Reply to Thread Bookmark Thread
Posts 1 to 11 of 11
  1. #1

    User Info Menu

    I've been looking at various used guitars, some of which exhibit binding rot, especially 70s/80s Japanese guitars. It seems like repairing it is prohibitively expensive on less expensive guitars (several hundred $'s, on, say, a $1000 guitar). What are your thoughts and experiences on buying such guitars? Buy it at a discount and accept that the binding will be falling apart? Attempt partial fixes? Avoid altogether?

    John

  2.  

    The Jazz Guitar Chord Dictionary
     
  3. #2

    User Info Menu

    My two main gigging guitars are a '69 L5 and a 70s Aria PE180.
    In the 15 or so yrs Ive owned the Aria it has developed cracks in the body binding, most notably in the cutaway area where there's some crumbling (an area normally affected the most on these guitars) But it's only minor rot overall, I've seen some really bad examples.
    The wood joints are still sound so unless the structural integrity gets affected down the road I'll probably leave it as is. But if the cracking was there before I might not have purchased it. I have about $900 into it between the purchase price and a refret, probably worth about 2K today.
    I'd probably only buy a guitar w bad binding if it was a very valuable or rare guitar worth repairing like an original D'Angelico and could buy it for a price that would allow for the extra expense.

  4. #3

    User Info Menu

    Binding rot is something you deal with on even D'angelico's especially and sometimes D'aquisto's. On a guitar of that caliber I can handle it but really why buy a guitar with binding rot when there are many others to choose from? To me I don't mind a finish that is not so great but binding rot looks just about what it is called. Rot! You are correct rebinding a guitar is extremely hard and expensive to do. In some cases it is much like doing surgery and not getting a real surgeon's pay even with the high cost.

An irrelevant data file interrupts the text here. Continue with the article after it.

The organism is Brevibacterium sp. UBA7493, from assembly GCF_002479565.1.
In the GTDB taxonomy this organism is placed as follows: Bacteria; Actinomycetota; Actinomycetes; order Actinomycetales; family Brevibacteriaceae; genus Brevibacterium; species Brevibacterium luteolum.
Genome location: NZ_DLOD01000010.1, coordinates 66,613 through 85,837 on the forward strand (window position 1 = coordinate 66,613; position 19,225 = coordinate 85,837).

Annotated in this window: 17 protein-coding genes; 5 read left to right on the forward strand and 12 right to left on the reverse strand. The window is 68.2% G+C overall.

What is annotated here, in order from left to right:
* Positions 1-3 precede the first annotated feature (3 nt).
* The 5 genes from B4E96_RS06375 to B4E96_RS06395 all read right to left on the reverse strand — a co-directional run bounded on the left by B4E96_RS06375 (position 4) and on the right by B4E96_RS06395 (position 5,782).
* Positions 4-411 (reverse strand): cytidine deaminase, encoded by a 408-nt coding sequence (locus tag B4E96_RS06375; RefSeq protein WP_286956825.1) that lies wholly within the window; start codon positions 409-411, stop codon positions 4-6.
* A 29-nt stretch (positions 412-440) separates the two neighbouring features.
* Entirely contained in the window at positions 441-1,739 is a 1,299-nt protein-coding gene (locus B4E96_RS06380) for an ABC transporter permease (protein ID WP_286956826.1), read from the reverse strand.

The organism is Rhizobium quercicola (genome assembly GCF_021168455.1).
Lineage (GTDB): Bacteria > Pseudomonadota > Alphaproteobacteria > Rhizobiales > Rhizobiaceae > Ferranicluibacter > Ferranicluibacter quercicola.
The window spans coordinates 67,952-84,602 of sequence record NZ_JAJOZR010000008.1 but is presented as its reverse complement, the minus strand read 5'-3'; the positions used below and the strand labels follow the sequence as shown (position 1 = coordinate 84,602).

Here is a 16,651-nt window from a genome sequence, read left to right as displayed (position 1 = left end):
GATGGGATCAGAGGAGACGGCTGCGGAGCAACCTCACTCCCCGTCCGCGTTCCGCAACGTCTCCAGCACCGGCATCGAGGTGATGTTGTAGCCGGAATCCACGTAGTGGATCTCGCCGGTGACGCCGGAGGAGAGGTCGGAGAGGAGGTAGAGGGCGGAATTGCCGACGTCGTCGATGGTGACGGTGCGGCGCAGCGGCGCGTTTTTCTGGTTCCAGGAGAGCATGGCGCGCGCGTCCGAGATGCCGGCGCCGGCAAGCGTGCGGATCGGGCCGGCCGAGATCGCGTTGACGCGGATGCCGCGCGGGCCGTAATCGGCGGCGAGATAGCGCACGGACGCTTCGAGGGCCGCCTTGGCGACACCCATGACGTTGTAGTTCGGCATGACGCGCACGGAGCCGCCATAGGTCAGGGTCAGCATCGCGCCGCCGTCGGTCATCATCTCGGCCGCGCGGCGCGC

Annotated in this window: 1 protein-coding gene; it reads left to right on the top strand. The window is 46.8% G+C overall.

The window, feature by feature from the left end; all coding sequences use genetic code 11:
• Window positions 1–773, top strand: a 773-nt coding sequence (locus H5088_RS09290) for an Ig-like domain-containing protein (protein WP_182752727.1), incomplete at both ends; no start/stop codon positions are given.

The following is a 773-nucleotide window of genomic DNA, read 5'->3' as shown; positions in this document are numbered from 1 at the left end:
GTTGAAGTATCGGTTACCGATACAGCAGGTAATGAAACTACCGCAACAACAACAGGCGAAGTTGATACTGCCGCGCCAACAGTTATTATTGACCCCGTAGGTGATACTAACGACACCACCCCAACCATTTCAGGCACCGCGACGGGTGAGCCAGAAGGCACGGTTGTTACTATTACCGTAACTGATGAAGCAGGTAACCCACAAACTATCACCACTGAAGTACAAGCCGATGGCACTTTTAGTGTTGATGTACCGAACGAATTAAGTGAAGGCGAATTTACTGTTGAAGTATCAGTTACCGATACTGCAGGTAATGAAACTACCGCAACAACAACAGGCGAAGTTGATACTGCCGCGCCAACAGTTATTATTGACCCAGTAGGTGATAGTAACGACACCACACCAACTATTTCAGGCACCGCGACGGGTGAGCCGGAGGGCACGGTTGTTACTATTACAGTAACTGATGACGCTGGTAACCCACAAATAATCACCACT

In the end no.........find another guitar. Many, many guitars out there that are great, look good and play wonderful with sound. To me these days with the "antique road show mentality" just avoid. I know well enough the just binding issues around the body have zero to do with how the guitar sounds, but buyers buy with eyes.

  5. #4

    User Info Menu

    Quote Originally Posted by deacon Mark
    Binding rot is something you deal with on even D'angelico's especially and sometimes D'aquisto's. On a guitar of that caliber I can handle it but really why buy a guitar with binding rot when there are many others to choose from? To me I don't mind a finish that is not so great but binding rot looks just about what it is called. Rot! You are correct rebinding a guitar is extremely hard and expensive to do. In some cases it is much like doing surgery and not getting a real surgeon's pay even with the high cost.

    In the end no.........find another guitar. Many, many guitars out there that are great, look good and play wonderful with sound. To me these days with the "antique road show mentality" just avoid. I know well enough the just binding issues around the body have zero to do with how the guitar sounds, but buyers buy with eyes.
    I've always heard the worst are old Guilds, because of the poor quality of glue they used. It's amazing that some guitars hold up as well as they do. Seems to me Gibsons and Martins are about the best in terms of durability. That may be why they are so valued.

  6. #5

    User Info Menu

    One of the great things about some of the newer guitars is they are using real wood for the Binding.
    The Eastman you have been asking about has nice real Wood binding. There is a richness to a beautiful flexible piece of maple when used as binding material that really stands the test of time.
    If you keep your stuff nice and one day you pull your guitar out of the case and notice its binding is starting to rot, it will be dissappointing. And in most cases, there is nothin you can do about it. Its just going to get worse.